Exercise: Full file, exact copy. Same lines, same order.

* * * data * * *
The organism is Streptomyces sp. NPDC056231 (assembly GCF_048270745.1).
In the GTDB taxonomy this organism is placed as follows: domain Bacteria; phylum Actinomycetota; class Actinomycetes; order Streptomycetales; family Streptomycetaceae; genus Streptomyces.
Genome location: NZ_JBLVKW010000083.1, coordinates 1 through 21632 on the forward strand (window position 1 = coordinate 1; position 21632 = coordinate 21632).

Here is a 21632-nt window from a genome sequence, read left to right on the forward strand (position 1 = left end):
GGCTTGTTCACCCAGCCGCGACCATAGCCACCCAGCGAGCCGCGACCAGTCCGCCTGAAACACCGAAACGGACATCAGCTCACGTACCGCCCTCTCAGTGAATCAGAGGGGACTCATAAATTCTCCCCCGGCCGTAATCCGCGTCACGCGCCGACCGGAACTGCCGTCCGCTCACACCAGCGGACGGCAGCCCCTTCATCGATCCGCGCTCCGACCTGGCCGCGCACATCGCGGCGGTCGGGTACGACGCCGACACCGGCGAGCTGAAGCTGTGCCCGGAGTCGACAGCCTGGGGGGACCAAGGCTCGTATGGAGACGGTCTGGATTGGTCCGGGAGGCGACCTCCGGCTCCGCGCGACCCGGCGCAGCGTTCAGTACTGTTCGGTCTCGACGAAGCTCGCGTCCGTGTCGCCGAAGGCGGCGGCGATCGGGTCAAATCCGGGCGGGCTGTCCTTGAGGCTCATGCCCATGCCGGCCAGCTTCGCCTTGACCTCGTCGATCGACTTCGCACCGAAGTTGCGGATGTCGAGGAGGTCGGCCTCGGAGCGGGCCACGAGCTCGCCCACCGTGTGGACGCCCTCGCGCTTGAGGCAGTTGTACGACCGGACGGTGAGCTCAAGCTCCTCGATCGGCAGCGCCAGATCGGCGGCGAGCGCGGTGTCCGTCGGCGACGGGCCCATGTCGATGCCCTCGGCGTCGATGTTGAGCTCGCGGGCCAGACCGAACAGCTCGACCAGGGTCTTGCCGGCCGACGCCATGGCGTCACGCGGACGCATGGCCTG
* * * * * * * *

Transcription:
The organism is Streptomyces sp. NPDC056231 (assembly GCF_048270745.1).
In the GTDB taxonomy this organism is placed as follows: domain Bacteria; phylum Actinomycetota; class Actinomycetes; order Streptomycetales; family Streptomycetaceae; genus Streptomyces.
Genome location: NZ_JBLVKW010000083.1, coordinates 1 through 21632 on the forward strand (window position 1 = coordinate 1; position 21632 = coordinate 21632).

Here is a 21632-nt window from a genome sequence, read left to right on the forward strand (position 1 = left end):
GGCTTGTTCACCCAGCCGCGACCATAGCCACCCAGCGAGCCGCGACCAGTCCGCCTGAAACACCGAAACGGACATCAGCTCACGTACCGCCCTCTCAGTGAATCAGAGGGGACTCATAAATTCTCCCCCGGCCGTAATCCGCGTCACGCGCCGACCGGAACTGCCGTCCGCTCACACCAGCGGACGGCAGCCCCTTCATCGATCCGCGCTCCGACCTGGCCGCGCACATCGCGGCGGTCGGGTACGACGCCGACACCGGCGAGCTGAAGCTGTGCCCGGAGTCGACAGCCTGGGGGGACCAAGGCTCGTATGGAGACGGTCTGGATTGGTCCGGGAGGCGACCTCCGGCTCCGCGCGACCCGGCGCAGCGTTCAGTACTGTTCGGTCTCGACGAAGCTCGCGTCCGTGTCGCCGAAGGCGGCGGCGATCGGGTCAAATCCGGGCGGGCTGTCCTTGAGGCTCATGCCCATGCCGGCCAGCTTCGCCTTGACCTCGTCGATCGACTTCGCACCGAAGTTGCGGATGTCGAGGAGGTCGGCCTCGGAGCGGGCCACGAGCTCGCCCACCGTGTGGACGCCCTCGCGCTTGAGGCAGTTGTACGACCGGACGGTGAGCTCAAGCTCCTCGATCGGCAGCGCCAGATCGGCGGCGAGCGCGGTGTCCGTCGGCGACGGGCCCATGTCGATGCCCTCGGCGTCGATGTTGAGCTCGCGGGCCAGACCGAACAGCTCGACCAGGGTCTTGCCGGCCGACGCCATGGCGTCACGCGGACGCATGGCCTG